WESTMINSTER WEST -- From the very start it was always about much more than just preserving a piece of property.
About 25 years ago, The Pinnacle, in Westminster West, was owned by Arthur Ranney, who used to run his heifers across the land.
The ridgeline view, a rocky outcrop at an elevation of about 1,683 feet which looks over a large chunk of Windham County toward the Green Mountains in the west, was open to the public.
It's access from Old Athens Road did not appear on most maps but many people in Westminster and around southeastern Vermont knew about the land and used the popular trail to walk to the cabin and silo that stood at the top of Windmill Hill.
So when word got out that Ranney was going to sell the land a group came together to pool resources and try to purchase the property.
"A lot of families around here used it all the time," said Bev Major, who was one of the original members of that group, and who still serves on the board of directors. "It was a very important part of this town and a few of us thought it was important to preserve it."
It would take a few years to finally gain access to the ridge top, and now the group manages more than 20 miles of trails on about 1,800 acres that straddle five towns.
In November 1991, the group, now known as The Windmill Hill Pinnacle Association, was formally established.
And on Saturday, Sept.
Major said from the start there was a feeling that the group had to do what it could to make sure the Pinnacle was accessible for the public.
When Alison Latham's son, Jamie, died in 1991, the family asked that contributions in his name be made to a land conservation fund.
That fund would eventually grow into the account that allowed the group to purchase access to the Pinnacle, and in turn, the more than $2 million that has been raised through donations and grants over 20 years to buy land, complete the land deals and build an endowment.
"That was the starting seed," Latham said. "We wanted to preserve his memory."
With the Pinnacle, and access to the ridge secured, the group thought it had completed its charge, but fellow board member Judy Anderson convinced the board to think beyond the approximately 400 acres it had acquired.
"I remember right where she was sitting when she said that," Latham said. "She said we should think big and not just think about preserving the right of way. She said people who think big get big things done."
WHPA has been able to acquire parcels of land as they came on the market thanks to an ambitious board, local donations, and large grants.
The group partners with the Vermont Land Trust, which retains the easement rights, and ensures that the land is conserved in perpetuity.
Vermont Land Trust Vice President for Stewardship Dennis Shaffer will be at Saturday's celebration.
Shaffer said 20 years is a long time to work on a project and a long time to piece together a chunk of land that will forever be open to the public.
"When you look at the map and see the land they've protected, it's really a reason to celebrate," Shaffer said. "This has all come about because a local group said it wanted to preserve this land, and they stuck to it. They've become a model for other groups around the state to identify opportunities and reach out and partner with statewide organizations like us."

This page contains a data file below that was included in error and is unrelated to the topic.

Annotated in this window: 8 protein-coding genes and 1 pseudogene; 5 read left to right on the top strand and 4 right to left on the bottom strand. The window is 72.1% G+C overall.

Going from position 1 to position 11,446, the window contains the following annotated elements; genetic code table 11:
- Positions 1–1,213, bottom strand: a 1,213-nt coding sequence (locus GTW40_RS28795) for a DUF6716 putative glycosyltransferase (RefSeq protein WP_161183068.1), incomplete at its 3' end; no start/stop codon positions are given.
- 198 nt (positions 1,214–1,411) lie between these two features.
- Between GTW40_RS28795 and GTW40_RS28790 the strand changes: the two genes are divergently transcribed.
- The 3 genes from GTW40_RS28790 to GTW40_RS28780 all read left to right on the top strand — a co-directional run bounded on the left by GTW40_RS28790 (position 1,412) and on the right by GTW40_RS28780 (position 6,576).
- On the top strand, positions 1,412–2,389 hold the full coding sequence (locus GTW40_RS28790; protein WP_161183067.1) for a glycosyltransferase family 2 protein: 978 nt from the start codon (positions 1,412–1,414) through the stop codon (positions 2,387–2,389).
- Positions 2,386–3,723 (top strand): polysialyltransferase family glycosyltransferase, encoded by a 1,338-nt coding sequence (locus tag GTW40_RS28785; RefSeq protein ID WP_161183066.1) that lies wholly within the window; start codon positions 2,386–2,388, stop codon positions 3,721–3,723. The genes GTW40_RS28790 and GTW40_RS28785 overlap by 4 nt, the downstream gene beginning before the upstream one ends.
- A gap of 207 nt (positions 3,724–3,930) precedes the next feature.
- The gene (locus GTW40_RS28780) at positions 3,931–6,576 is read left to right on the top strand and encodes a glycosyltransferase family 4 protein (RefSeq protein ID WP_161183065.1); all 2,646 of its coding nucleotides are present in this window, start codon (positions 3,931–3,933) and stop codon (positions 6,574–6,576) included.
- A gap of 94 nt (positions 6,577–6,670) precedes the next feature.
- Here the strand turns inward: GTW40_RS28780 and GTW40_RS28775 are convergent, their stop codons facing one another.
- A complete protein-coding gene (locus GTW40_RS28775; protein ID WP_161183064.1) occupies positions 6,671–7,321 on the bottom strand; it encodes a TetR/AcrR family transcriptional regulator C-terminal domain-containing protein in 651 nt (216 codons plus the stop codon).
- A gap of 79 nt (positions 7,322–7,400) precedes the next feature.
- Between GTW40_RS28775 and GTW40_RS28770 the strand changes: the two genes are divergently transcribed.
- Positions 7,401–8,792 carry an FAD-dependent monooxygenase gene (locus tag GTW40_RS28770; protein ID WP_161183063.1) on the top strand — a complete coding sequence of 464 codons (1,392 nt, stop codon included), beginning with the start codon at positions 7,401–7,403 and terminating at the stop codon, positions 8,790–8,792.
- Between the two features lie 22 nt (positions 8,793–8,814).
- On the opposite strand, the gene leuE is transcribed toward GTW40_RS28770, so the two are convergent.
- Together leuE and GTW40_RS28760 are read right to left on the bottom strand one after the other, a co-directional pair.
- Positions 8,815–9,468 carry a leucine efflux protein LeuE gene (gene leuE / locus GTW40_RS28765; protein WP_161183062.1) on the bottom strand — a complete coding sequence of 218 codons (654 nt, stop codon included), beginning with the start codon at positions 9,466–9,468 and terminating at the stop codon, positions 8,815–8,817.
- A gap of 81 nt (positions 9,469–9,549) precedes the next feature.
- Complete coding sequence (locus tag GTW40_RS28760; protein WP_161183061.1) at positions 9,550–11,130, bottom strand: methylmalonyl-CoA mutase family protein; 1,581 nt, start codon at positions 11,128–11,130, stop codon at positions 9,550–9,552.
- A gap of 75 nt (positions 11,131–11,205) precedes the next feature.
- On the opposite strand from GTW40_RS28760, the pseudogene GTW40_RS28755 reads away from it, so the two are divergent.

Camila Roberts, who is the chairwoman of the 15-member board, said the group is spending its time and resources now looking toward the future, and developing management plans to preserve the land.
There might more parcels that come on the market to consider, and there is still a gap in the trail between Athens and Westminster, but Roberts said the board is working on issues such as preventing the spread of invasive species and maintaining the natural ecosystems.
"The board is shifting its focus toward the long haul," she said. "We are shifting our energies toward becoming an established community organization and enhancing the experience for everyone who uses the trails."
Throughout the Pinnacle's 20 years of work, the organization has built a strong relationship with the Vermont Housing and Conservation Board, which has supplied about $1.4 million through 11 separate grants to help the group acquire and conserve the land.
VHCB Executive Director Gus Seelig, who is also scheduled to speak at the event Saturday, agreed that the group's work might be most appreciated when viewed through the lens of time.
"The work that the Windmill Hill Pinnacle Association has done will benefit future generations. This is an incredible resource they have developed that will serve people far in to the future," he said. "This is work that benefits everyone and it epitomizes what can happen when people come together to work to make their community a better place to live."
For a full schedule of the guided walks go to www.windmillhillpinnacle.org.
Howard Weiss-Tisman can be reached at email@example.com or at 802-254-2311 ext. 279.